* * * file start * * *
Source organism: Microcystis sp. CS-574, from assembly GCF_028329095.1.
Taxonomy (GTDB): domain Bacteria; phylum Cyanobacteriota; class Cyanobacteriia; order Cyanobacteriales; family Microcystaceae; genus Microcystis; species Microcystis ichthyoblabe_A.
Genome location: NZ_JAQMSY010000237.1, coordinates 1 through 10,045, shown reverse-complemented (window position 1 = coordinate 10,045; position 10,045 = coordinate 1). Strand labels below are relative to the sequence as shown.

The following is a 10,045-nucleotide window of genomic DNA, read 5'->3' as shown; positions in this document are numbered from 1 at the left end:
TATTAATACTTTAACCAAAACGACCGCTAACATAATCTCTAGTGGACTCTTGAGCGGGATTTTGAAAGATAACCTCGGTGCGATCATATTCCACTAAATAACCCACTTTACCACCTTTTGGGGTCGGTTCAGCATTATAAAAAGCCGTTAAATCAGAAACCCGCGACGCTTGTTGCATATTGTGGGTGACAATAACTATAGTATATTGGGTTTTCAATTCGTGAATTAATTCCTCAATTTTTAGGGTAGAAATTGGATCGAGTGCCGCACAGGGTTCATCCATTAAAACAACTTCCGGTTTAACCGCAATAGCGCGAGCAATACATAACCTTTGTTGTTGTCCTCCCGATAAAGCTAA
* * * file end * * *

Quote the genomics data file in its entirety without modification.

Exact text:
Source organism: Microcystis sp. CS-574, from assembly GCF_028329095.1.
Taxonomy (GTDB): domain Bacteria; phylum Cyanobacteriota; class Cyanobacteriia; order Cyanobacteriales; family Microcystaceae; genus Microcystis; species Microcystis ichthyoblabe_A.
Genome location: NZ_JAQMSY010000237.1, coordinates 1 through 10,045, shown reverse-complemented (window position 1 = coordinate 10,045; position 10,045 = coordinate 1). Strand labels below are relative to the sequence as shown.

The following is a 10,045-nucleotide window of genomic DNA, read 5'->3' as shown; positions in this document are numbered from 1 at the left end:
TATTAATACTTTAACCAAAACGACCGCTAACATAATCTCTAGTGGACTCTTGAGCGGGATTTTGAAAGATAACCTCGGTGCGATCATATTCCACTAAATAACCCACTTTACCACCTTTTGGGGTCGGTTCAGCATTATAAAAAGCCGTTAAATCAGAAACCCGCGACGCTTGTTGCATATTGTGGGTGACAATAACTATAGTATATTGGGTTTTCAATTCGTGAATTAATTCCTCAATTTTTAGGGTAGAAATTGGATCGAGTGCCGCACAGGGTTCATCCATTAAAACAACTTCCGGTTTAACCGCAATAGCGCGAGCAATACATAACCTTTGTTGTTGTCCTCCCGATAAAGCTAA